It’s almost been a year since Woodstock began the transition of its educational program from Advanced Placement (AP) to the well known, Middle Years Program (MYP) and IB Diploma Program (IBDP), something that felt a little bizarre to many students. This was because it was not the entire school which was shifting to IB.
The classes of 2018, 2019, and 2020 will be continuing with the AP Program, whereas, classes starting with the Class of 2021 began the transition to the MYP program.
Did the Woodstock Board make the right decision? Did it have a right to do this? Is the school retaining its standards of education? How is the school intending on carrying out both AP and MYP programs? These are some questions which have begun to rise in students’ minds.
Mr. Ethan VanDrunen, the vice principal, said that the switch was not made because of any sort of “dissatisfaction,” further explaining that the “last year’s AP results were the highest in the history of Woodstock.”
According to him, “special concentrated attention” is being given to all the AP batches because “Woodstock cares!” Therefore, he said, “So do the teachers!” According to him, the students taking AP are not being disregarded.
In order to sustain the high standards of education at Woodstock, the human resources department is recruiting “more inspirational teachers and teachers with a high level of experience,” he added.
Despite the assurances, the switch led to numerous doubts and disputes amongst students.
Gauri Pasbola, Class of 2021, said that one of the several reasons why students joined Woodstock is because it was an AP school and had “planned their whole education according to that.”
Therefore, she said she is affected by the change of the education system. The adaptation is a mystery to her as the “IB coordinators are not communicating” and “are extremely defensive about this (Woodstock) board.” The heads are not providing students with concrete facts and are ambiguous about what is going on, she said.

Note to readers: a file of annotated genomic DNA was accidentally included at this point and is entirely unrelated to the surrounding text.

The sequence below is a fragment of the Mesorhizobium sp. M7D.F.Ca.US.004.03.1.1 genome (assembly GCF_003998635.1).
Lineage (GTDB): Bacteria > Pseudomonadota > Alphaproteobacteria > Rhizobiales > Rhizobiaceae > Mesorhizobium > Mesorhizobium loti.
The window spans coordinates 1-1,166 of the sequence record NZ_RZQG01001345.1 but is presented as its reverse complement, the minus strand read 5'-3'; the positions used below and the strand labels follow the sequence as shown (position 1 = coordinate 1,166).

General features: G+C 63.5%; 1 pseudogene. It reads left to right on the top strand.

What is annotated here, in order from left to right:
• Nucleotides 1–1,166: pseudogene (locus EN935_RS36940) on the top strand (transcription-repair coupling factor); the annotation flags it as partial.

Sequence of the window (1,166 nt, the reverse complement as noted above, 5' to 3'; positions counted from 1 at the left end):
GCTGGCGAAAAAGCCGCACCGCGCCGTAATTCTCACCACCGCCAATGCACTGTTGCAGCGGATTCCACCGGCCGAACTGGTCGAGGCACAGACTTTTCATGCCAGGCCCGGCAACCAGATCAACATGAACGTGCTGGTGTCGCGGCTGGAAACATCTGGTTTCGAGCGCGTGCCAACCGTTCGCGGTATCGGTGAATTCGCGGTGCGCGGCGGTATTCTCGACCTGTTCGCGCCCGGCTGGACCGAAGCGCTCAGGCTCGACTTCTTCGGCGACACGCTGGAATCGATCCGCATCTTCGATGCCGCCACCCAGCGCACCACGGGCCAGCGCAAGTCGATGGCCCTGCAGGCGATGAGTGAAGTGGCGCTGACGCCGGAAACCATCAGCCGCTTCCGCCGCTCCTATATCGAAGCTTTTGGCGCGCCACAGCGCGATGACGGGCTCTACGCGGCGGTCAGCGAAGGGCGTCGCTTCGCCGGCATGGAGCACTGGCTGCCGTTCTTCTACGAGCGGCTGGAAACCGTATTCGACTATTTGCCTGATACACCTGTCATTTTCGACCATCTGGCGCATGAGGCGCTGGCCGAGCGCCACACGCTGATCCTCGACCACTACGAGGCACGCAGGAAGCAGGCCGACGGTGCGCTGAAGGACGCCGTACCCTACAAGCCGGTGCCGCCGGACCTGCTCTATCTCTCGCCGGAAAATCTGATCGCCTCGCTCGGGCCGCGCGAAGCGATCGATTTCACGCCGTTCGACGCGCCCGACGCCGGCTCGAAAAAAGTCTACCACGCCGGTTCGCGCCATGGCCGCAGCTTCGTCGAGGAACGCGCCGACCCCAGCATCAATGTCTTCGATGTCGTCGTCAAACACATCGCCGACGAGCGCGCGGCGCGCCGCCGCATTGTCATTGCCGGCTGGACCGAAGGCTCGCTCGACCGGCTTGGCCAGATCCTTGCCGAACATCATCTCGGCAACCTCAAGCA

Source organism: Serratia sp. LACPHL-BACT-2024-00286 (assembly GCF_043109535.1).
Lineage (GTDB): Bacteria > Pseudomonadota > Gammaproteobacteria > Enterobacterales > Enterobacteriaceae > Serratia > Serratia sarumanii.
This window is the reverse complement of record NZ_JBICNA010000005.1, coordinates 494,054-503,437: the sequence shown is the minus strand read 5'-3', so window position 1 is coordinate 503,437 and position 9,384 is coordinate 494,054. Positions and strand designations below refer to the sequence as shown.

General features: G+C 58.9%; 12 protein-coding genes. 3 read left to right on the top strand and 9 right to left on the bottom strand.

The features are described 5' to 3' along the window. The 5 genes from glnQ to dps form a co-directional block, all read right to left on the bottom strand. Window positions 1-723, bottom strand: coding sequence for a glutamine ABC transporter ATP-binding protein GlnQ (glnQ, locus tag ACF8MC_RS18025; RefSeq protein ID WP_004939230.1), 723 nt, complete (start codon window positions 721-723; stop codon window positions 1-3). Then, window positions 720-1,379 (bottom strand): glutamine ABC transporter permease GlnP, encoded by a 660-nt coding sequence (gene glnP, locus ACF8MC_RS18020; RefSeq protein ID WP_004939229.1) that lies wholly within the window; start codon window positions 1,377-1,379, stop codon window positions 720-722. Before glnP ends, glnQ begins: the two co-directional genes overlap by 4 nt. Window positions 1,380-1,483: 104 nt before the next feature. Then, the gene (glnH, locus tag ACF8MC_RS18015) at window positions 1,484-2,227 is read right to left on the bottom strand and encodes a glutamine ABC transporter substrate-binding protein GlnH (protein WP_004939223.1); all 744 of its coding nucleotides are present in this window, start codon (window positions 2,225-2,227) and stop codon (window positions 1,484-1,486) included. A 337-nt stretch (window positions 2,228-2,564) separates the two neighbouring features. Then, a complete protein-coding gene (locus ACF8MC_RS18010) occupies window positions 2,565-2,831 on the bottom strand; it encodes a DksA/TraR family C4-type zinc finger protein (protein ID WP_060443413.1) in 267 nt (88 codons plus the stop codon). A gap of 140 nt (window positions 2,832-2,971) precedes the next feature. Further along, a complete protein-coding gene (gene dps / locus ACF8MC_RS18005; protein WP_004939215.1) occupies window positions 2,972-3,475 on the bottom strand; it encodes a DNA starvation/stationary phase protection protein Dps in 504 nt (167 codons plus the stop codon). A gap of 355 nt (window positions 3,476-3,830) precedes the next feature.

On the other hand, Jigmet Angmo, another student of Class of 2021, had a clearer perspective on what the school is doing. Angmo said, “Class is being tested on whether the IB will work for Woodstock or not.”
The education bit of the situation, according to Angmo, however, is a positive change. The teaching process and style affects her critical thinking which helps her “think beyond the textbooks and also shapes us into all-rounded students,” she said.
Pasbola said that the decision made by the school is “disastrous” and hasty, “the teachers aren’t on the same page and maybe it was too sudden of a switch for them, too.”
Pasbola would prefer to be an “AP Program Graduate” and said that it would have been better if the school had taken such a big step just with the younger grades, implying towards batches below the Class of 2021. Moreover, the teachers and the students would have been “in a much better position,” said Pasbola.
Senior year is crucial for everybody; and as the school is transitioning into IB, it can be assumed that it would have to change its teachers as well.
“They (the teachers) seem to approach grading differently than the AP board does,” said Ishan Pilant, Class of 2018. Some teachers even use the IB rubric to grade students.
According to Pilant, there were “countless number of disagreements” between the students and the staff but “they have definitely got better.” Arguments occurred once the new teachers came in between the school year because they had a different style of teaching.
Udit Garg, Class of 2018, said, “The changes made in the school did not affect me a lot as I anyways took tuitions for all my AP classes during the break. I had to do so, in order to score well.”
However, the seniors are not the only batch impacted by the shift. According to Kritin Garg, Class of 2019, the juniors (Class of 2019) and the sophomores (Class of 2018) are suffering as well. But again, there are students exempted from this agony.
He said, “I understand why the [sophomores] and [the juniors] … feel that they are being neglected [as] the school is focusing more on [freshmen].” He said his education is not impacted because of the new teachers, because of “the nature of the subjects” he had chosen.
When inquired about this issue faced by students, Mr. Vandrunen said, “The recruitment criteria has changed … there is no such thing as an IB teacher.”
Therefore, now the focus has shifted to “recruit[ing] the best teachers possible” regardless of their expertise in AP or IB “who are able to bring Woodstock significant teaching experience, strong expertise in their subject areas, and a passion for Woodstock’s unique vision of education,” said Mr. Vandrunen.